The last thing anybody wants or expects is to be injured while participating in an activity. However, there are some activities that are riskier than others that people choose to voluntarily participate in. This may or may not involve signing a waiver of liability. When participating in risky activities, it may be harder for a person to secure compensation if they sustain an injury after “assuming a risk.” Here, we want to discuss what this means and whether or not injury victims have any recourse in these situations.
“Assumption of risk” is a legal doctrine that could prevent an injury victim from receiving an insurance settlement or winning a personal injury lawsuit if they sustain an injury participating in a certain activity. The idea behind this legal doctrine is that the person who sustains an injury cannot hold a defendant responsible if the injury victim knowingly exposed themselves to the possibility of being harmed. There are two types of assumption of risk that we want to discuss.
“Express assumption of risk” comes into play when an injury victim (the plaintiff) acknowledges before they participate in an activity that they are aware that there are risks involved. In these situations, there will typically be an acknowledgment of some sort in the form of a written contract, though other kinds of legally binding agreements are usually sufficient. The most common form of express assumption of risk is a waiver of liability signed by a person before participating in a risky activity (skydiving, bungee jumping, swimming with sharks, etc.).
When an express assumption of risk has been given, this does not necessarily absolve the defendant of any liability should an injury occur. Often, these cases revolve around incidents where the risks the plaintiff acknowledged were not actually what caused the injury. For example, if someone has signed a waiver of liability acknowledging that their parachute might not open when they go skydiving, but they are struck by a vehicle while on the tarmac waiting to get on the plane, this could open the defendant up to liability. The plaintiff was not likely aware that they could be the victim of a pedestrian-vehicle accident when they decided to go skydiving.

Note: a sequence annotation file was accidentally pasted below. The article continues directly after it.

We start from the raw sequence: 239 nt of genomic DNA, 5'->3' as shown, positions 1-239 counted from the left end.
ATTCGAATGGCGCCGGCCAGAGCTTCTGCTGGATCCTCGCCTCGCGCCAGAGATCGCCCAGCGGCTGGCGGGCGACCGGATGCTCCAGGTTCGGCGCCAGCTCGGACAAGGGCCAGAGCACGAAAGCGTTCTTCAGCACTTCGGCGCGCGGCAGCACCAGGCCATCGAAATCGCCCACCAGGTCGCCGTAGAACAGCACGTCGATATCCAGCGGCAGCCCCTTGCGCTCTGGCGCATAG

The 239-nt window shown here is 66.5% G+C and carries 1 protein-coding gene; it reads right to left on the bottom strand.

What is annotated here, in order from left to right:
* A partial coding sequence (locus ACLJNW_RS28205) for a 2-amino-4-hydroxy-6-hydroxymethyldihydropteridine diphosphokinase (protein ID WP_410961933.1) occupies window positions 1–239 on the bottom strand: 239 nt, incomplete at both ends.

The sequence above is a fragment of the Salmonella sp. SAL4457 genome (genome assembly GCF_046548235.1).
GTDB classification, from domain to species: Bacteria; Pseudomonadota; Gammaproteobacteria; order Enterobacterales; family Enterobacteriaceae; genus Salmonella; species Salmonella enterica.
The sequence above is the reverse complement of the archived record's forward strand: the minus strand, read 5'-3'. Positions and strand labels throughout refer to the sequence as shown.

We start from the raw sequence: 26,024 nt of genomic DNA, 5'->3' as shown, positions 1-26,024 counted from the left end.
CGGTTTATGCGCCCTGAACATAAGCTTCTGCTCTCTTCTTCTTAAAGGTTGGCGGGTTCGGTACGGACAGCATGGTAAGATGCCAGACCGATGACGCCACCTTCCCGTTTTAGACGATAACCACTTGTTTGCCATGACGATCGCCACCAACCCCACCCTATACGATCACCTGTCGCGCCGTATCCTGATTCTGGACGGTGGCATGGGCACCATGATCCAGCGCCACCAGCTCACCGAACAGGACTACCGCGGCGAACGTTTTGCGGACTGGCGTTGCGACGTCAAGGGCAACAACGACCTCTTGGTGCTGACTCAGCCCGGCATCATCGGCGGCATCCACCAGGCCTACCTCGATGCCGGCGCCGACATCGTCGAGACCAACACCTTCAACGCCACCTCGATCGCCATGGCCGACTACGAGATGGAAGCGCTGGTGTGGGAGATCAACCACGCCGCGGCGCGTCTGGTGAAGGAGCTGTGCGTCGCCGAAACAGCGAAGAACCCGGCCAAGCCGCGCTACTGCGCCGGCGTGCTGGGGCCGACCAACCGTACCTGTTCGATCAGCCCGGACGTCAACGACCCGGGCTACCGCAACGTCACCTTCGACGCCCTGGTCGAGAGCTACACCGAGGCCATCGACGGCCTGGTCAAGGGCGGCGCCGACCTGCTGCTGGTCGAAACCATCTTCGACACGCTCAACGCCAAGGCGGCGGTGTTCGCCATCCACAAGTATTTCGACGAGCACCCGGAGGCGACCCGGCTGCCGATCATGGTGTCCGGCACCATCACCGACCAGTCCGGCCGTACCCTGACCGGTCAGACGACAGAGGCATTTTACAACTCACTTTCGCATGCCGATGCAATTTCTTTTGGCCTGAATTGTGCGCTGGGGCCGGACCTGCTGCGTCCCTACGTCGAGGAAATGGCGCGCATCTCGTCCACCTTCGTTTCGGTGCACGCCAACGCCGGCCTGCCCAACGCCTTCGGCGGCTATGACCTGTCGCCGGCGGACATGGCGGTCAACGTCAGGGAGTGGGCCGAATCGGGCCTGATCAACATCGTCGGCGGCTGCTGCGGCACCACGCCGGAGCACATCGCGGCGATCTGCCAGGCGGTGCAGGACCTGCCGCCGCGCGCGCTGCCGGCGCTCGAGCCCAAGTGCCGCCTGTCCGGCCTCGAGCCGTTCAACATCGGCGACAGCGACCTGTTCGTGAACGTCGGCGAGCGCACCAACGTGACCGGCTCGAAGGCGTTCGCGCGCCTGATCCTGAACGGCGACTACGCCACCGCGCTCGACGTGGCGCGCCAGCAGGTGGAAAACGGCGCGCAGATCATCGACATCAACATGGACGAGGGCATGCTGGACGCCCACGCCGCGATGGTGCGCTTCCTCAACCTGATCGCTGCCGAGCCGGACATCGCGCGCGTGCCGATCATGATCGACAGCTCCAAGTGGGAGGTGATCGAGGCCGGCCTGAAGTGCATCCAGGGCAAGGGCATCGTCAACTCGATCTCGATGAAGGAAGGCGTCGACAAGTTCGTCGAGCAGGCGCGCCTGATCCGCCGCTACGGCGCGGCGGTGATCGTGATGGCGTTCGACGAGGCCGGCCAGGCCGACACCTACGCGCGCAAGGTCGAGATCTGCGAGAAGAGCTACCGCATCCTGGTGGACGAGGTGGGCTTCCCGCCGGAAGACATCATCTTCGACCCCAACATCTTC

Additionally, express assumption of risk will likely not apply if the actions of the defendant were grossly negligent or intentional and caused harm to the plaintiff.
Finally, plaintiffs and defendants frequently contest whether or not the plaintiff was sufficiently aware of what was in the waiver and whether or not the waiver was hidden inside of a larger contract.
“Implied assumption of risk” applies in situations where even though no formal contract or waiver has been signed between a plaintiff and defendant, the plaintiff knows that there is a risk involved in the activity and exposes themselves to the danger anyway. For example, if you go to your local gym and participate in various “pick-up” sports games, you have likely given an implied assumption of risk. The average and reasonable person understands that there are risks involved with pick-up sports games. However, even in an implied assumption of risk situation, this does not absolve a defendant of liability for overly dangerous or aggressive actions that cause harm.
Injury victims should always consult with a skilled attorney as soon as possible to discuss whether or not they will be able to file a lawsuit against an alleged negligent party. While “assumption of risk” may end up hindering your case against a defendant, you should never assume that you have no case at all. A Scottsdale personal injury lawyer will examine the facts of your case and help you choose the best steps moving forward.
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